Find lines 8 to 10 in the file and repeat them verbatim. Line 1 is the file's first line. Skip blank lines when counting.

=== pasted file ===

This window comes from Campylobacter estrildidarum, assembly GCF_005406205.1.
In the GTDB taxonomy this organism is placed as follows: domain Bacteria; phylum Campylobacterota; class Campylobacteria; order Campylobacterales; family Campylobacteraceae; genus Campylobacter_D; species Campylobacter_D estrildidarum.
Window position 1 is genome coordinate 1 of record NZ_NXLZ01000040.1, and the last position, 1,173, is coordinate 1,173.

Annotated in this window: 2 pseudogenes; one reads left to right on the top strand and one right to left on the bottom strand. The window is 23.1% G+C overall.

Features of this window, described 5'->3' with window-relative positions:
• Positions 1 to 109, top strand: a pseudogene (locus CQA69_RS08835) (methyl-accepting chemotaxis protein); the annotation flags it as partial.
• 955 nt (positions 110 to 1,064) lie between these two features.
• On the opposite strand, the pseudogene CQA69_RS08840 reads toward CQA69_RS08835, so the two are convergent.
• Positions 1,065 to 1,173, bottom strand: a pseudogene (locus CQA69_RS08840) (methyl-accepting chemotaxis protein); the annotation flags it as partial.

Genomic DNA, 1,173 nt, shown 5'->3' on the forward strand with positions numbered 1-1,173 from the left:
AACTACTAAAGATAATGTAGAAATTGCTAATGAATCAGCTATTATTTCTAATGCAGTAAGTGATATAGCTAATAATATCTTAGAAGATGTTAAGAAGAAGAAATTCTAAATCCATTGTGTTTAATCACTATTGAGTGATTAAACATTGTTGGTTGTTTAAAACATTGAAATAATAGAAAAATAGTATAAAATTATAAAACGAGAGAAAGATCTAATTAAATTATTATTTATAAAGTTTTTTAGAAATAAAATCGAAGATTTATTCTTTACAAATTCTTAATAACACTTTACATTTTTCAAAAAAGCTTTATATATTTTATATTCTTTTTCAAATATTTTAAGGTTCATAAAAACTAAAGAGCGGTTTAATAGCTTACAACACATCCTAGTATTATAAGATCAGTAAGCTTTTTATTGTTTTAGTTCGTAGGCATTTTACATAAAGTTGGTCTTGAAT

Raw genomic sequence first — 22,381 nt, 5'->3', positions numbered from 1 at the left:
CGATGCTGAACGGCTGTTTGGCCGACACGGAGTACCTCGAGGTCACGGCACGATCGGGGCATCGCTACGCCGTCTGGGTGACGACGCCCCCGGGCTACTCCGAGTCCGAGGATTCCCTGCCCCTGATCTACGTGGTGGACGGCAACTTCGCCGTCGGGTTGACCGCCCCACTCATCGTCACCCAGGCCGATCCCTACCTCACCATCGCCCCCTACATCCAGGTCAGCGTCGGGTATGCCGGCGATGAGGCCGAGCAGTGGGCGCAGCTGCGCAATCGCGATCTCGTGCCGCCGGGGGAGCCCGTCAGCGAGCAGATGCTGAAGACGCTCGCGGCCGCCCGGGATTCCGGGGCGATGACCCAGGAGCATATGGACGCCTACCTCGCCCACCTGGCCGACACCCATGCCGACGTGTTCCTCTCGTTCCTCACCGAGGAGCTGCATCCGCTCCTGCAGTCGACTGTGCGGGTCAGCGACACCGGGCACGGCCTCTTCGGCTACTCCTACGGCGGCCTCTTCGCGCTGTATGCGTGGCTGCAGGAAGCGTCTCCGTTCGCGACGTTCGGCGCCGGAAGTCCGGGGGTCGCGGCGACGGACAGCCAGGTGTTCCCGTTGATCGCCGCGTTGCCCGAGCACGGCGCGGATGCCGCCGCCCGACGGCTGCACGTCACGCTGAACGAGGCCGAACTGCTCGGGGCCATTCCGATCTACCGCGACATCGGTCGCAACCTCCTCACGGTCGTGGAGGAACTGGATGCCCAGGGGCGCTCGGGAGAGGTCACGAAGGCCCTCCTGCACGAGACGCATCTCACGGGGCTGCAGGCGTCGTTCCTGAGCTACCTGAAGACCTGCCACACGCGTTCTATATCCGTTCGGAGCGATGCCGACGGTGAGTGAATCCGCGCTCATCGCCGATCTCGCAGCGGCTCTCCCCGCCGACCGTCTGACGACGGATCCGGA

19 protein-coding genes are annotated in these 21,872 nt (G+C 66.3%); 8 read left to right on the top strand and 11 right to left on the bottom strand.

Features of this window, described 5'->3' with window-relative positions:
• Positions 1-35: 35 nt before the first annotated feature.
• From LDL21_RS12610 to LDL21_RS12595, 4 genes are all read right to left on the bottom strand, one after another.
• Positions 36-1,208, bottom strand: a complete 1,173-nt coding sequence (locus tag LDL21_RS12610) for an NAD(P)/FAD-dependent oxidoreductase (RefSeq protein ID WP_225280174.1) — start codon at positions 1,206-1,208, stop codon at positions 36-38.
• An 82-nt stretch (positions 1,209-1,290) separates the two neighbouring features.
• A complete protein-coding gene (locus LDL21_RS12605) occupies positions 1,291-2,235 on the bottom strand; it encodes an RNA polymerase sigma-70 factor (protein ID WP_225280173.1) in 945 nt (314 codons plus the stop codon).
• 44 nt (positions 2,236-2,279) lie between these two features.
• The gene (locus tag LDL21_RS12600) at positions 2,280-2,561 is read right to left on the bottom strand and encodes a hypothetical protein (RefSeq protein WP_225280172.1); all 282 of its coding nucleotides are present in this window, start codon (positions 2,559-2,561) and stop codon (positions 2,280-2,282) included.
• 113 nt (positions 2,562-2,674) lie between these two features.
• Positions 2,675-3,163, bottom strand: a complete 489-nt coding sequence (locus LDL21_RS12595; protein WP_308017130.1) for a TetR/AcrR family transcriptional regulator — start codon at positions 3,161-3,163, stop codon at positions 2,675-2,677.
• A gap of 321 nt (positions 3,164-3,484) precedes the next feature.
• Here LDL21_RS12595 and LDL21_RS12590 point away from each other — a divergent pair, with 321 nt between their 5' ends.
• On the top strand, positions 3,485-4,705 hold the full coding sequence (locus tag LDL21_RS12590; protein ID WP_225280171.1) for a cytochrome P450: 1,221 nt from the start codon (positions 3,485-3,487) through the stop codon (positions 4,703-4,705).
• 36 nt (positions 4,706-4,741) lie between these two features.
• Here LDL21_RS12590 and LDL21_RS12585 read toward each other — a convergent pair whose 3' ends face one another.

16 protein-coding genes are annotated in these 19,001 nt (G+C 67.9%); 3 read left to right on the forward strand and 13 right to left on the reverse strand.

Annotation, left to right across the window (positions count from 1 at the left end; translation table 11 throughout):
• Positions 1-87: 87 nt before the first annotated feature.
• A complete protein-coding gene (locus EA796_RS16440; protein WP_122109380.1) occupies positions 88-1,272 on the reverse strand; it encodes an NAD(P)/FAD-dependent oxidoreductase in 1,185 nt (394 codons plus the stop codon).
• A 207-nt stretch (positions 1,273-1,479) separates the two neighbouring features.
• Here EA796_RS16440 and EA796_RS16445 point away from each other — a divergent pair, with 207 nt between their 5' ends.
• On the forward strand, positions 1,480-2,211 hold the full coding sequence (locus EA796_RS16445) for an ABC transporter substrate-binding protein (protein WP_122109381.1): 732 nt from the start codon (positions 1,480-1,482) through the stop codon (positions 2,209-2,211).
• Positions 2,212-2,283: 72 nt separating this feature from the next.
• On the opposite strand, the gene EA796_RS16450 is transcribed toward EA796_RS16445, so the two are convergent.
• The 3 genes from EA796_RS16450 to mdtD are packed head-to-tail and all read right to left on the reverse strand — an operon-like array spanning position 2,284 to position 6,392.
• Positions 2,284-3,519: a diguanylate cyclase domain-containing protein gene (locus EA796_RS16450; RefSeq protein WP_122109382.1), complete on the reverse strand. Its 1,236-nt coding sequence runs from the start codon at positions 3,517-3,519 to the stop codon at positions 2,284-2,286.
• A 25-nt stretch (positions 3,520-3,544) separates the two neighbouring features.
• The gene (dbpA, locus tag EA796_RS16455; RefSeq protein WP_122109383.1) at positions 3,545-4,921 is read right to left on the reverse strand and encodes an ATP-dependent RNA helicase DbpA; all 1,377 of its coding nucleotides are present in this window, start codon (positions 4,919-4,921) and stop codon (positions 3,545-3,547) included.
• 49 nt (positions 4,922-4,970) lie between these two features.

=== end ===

• On the opposite strand, the pseudogene CQA69_RS08840 reads toward CQA69_RS08835, so the two are convergent.
• Positions 1,065 to 1,173, bottom strand: a pseudogene (locus CQA69_RS08840) (methyl-accepting chemotaxis protein); the annotation flags it as partial.

Genomic DNA, 1,173 nt, shown 5'->3' on the forward strand with positions numbered 1-1,173 from the left: